Lately, and on the heels of Voiceflow’s recent funding announcement, we’ve noticed an increase in high-quality deals and entrepreneurs, whom we find impressive, surfacing from the Greater Toronto Area and other regions in Canada with healthy and exciting startup ecosystems.

As we’ve noticed in other regions across the U.S. and Europe, entrepreneurial talent meccas tend to cluster around universities with strong technology programs and other reputable educational institutions.

He stated then: “We’ve noticed that tech hubs tend to flourish in areas where there are (1) thriving universities, (2) some previous technology or startup success, and (3) quality of life in terms of affordable living, good schools, etc.

Get this mix together and that’s usually what it takes.” In Toronto’s case, high-quality entrepreneurship and a thriving university environment have long existed there, but the region’s venture capital ecosystem is still maturing.

We are Alberta Innovates

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Laura Kilcrease, CEO, Alberta Innovates - Artificial Intelligence Announcement

Laura Kilcrease, CEO Alberta Innovates Artificial Intelligence Investment Announcement February 13, 2019 Visit our website to learn more about this exciting ...

Alberta Machine Intelligence Institute

Cam Linke ( gives an overview of how Alberta is becoming a world leader in AI and what the path forward looks like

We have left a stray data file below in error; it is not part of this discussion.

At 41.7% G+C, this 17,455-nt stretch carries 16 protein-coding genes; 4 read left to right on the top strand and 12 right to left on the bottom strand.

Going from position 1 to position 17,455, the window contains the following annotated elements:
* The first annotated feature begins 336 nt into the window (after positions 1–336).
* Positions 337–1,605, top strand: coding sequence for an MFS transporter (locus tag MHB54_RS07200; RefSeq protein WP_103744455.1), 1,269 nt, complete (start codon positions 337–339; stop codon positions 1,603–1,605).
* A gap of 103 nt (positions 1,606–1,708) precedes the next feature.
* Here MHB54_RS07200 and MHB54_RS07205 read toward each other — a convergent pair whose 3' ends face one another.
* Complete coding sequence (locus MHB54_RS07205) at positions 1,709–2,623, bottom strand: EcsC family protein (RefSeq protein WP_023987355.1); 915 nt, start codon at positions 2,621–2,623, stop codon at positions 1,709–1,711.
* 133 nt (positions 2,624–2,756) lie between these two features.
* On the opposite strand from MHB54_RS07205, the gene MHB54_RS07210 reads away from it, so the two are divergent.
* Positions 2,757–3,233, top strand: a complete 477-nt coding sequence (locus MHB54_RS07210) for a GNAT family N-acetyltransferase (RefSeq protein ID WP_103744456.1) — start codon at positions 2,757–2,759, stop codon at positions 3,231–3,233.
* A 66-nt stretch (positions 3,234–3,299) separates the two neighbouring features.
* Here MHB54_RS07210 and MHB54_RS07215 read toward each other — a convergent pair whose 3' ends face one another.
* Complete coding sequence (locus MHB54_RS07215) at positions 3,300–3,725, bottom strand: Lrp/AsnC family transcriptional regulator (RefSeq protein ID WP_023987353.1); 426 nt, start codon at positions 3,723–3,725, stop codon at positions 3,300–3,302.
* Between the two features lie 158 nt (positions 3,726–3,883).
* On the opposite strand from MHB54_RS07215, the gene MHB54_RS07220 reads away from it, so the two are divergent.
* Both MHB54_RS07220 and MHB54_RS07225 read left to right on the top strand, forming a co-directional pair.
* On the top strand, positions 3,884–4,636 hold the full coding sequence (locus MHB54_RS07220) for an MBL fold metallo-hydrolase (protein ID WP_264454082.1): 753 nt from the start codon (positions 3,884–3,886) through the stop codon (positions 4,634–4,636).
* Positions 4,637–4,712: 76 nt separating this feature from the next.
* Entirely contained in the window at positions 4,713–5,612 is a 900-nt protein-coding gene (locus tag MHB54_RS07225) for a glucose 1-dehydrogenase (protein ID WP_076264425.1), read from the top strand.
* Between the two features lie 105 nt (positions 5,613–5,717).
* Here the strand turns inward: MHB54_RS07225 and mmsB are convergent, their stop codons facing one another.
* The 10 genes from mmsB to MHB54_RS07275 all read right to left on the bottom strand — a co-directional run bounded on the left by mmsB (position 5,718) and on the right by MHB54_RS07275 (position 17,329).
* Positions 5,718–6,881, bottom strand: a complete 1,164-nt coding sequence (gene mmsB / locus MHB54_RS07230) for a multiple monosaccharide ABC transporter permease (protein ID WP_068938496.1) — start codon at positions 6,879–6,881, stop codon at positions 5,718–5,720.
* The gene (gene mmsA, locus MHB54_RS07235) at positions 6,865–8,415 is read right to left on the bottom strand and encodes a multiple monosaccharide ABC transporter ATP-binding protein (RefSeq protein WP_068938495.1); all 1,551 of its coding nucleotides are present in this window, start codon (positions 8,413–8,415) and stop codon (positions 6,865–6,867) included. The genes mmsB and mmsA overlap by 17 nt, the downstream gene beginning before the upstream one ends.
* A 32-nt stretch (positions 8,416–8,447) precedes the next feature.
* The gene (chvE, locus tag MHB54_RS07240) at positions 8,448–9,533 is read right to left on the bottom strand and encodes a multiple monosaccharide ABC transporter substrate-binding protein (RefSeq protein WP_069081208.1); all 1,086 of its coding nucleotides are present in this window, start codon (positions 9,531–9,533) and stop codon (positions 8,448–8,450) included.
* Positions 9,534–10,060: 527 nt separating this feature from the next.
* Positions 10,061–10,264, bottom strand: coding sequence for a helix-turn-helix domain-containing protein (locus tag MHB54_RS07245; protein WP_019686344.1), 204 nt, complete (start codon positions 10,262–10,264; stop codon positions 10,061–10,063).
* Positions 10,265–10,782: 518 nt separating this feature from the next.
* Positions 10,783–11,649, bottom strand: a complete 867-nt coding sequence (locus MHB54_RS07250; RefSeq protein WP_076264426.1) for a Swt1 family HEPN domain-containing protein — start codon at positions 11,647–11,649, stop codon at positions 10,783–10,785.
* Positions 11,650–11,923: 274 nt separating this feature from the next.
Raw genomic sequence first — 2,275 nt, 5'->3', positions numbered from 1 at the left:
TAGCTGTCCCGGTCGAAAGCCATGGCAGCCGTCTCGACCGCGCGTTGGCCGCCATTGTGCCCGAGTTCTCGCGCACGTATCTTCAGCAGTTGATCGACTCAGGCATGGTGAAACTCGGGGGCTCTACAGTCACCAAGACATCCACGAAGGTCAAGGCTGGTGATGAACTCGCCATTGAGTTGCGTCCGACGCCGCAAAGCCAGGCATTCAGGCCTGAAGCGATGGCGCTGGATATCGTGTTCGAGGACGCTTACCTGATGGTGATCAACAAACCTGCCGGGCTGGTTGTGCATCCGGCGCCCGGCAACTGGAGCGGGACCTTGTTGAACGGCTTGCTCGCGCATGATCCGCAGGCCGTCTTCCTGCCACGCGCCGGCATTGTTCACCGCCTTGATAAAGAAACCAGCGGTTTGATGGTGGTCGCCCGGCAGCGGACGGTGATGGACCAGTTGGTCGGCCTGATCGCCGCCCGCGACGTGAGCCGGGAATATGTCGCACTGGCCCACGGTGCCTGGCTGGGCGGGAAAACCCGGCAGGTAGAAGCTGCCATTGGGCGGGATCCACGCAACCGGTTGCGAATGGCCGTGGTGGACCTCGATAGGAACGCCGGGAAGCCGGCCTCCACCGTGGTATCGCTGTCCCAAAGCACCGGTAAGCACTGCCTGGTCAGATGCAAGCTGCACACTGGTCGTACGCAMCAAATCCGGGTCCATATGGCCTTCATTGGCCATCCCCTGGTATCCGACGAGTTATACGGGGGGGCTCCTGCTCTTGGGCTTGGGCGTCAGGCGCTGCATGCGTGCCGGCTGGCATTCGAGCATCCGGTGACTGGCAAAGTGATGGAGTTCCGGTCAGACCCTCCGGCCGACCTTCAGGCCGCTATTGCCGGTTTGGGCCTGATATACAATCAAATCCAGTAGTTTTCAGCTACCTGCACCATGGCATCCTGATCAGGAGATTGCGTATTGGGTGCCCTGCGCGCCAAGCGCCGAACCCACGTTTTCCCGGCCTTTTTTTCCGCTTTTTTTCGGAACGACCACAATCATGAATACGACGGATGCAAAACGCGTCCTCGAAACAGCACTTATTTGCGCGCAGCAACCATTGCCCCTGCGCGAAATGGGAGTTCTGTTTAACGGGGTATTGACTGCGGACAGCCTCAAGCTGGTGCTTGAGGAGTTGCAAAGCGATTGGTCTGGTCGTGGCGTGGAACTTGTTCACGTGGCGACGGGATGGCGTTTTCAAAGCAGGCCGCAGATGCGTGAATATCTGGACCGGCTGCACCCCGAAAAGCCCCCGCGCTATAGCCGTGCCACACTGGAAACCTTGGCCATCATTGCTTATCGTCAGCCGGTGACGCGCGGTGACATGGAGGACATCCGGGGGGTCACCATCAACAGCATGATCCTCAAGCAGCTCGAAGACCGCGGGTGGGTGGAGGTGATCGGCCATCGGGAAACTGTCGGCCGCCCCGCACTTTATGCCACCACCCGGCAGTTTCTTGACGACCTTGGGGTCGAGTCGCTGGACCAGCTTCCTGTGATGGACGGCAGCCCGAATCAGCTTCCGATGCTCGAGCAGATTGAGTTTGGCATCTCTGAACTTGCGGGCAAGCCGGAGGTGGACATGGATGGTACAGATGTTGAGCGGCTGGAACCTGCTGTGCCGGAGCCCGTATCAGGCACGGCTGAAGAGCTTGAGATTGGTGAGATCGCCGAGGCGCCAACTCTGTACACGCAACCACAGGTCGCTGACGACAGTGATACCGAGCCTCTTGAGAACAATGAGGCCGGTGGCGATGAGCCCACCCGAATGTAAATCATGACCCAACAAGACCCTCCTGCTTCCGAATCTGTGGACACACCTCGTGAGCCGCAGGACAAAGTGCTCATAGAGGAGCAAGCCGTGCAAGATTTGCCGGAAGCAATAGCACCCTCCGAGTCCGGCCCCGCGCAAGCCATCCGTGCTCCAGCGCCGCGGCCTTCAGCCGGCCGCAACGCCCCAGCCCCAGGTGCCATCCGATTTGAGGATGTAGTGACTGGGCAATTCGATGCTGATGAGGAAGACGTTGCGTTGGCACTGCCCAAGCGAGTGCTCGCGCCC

Humans of Alberta Innovation: Dr. Michael Bowling

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Intelligent artificial limbs: Patrick Pilarski at TEDxEdmonton

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Canadian startup uses AI to reduce job interview bias

A Canadian startup is using artificial intelligence to try to reduce bias in the hiring process. CBC News visited Knockri's headquarters to find out more about the ...

See who Candice is working with to find solutions that will help build clean technology for Alberta.

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Michael Bowling – "Artificial Intelligence Goes All-In: Computers Playing Poker"

Artificial intelligence has seen several breakthroughs in recent years, with games such as checkers, chess, and go often serving as milestones of progress.

Machine learning - computers that think

Machine learning combines advanced computing, life sciences and statistics to create computers that think. It can help Alberta business gain a competitive edge ...